Games tester is probably at the top of many people’s list of dream jobs, but does the reality really live up to the dream? More specifically, what exactly does a career in game testing involve, and what sort of salary can a games tester expect?
Most people think that being a game tester involves little more than playing games all day, and while in essence that is at least partially true (a typical games tester will spend 6 or more hours play testing games each day) there is certainly more to it.
The first thing to realise is that testing a game is very different to playing a game for fun. Testing is very repetitive, and often involved playing through the same section or level over and over again many times in order to find and remove bugs, and then again to ensure that those old bugs don’t return.
Secondly, while a tester needs to take careful notes while play testing a game, logging their findings so they can report back to the development team. That’s where the game tester’s other main skill is required – communication. It’s essential for a games tester to have great communication skills, so they can relay their findings back to the developers in order to fix bugs and make improvements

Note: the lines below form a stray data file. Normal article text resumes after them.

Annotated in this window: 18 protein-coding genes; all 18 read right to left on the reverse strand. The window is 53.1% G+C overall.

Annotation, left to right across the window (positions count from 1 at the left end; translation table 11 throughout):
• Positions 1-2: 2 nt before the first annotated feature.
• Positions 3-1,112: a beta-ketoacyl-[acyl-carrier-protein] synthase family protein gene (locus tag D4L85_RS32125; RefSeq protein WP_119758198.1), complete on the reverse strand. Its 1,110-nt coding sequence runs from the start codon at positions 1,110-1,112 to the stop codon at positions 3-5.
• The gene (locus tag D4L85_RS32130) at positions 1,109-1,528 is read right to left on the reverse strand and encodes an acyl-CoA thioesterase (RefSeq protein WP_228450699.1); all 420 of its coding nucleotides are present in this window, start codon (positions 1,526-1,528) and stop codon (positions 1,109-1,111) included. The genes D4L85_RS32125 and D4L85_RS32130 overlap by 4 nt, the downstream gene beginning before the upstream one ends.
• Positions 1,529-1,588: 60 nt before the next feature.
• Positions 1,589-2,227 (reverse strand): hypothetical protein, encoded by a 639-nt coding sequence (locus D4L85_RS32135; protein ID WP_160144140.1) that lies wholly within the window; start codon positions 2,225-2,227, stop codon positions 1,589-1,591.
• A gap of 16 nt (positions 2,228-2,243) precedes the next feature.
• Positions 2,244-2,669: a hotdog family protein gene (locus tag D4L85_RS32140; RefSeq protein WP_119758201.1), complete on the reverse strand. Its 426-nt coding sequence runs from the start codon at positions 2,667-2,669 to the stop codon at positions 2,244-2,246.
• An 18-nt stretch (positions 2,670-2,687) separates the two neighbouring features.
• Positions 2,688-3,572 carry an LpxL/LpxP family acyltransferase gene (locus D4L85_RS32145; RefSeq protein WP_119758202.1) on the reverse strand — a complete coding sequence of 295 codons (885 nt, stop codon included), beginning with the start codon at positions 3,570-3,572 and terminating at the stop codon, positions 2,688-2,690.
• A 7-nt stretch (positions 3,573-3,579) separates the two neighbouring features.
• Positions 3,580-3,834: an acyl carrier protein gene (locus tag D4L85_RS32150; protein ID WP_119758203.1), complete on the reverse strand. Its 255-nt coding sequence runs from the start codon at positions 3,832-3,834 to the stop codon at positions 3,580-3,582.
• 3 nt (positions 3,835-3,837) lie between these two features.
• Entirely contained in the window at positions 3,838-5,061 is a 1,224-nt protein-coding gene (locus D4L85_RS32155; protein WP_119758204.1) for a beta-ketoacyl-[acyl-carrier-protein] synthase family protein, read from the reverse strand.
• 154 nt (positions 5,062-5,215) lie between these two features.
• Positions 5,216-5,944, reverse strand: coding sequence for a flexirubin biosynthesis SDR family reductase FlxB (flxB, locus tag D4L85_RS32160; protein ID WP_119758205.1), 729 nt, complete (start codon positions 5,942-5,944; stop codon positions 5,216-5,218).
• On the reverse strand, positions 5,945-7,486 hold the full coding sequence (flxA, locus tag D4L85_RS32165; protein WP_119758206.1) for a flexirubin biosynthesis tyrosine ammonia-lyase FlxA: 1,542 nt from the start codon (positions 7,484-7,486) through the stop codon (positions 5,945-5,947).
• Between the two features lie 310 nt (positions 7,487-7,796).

So, while testing isn’t quite the same as having a session on your favorite game with your friends, it certainly does involve a lot of game playing. That leads us to the next question – what does the average games tester earn?
Game tester salaries vary depending on a number of variables, but mostly on experience and the amount of time committed, as well as which development company you work for. Compared to some jobs in the games industry game tester wages are relatively quite low. However, many game testers choose to work as freelancers, from home, reporting their bugs back to the development team by email and telephone. This type of testing position is often performance based, and a good tester can earn up to $80 per hour, although most earn considerably less than that. However, even at only $20 – $30 per hour, that’s still an attractive income for getting paid to play games, and getting a “foot in the door” to potentially more lucrative positions in the games industry.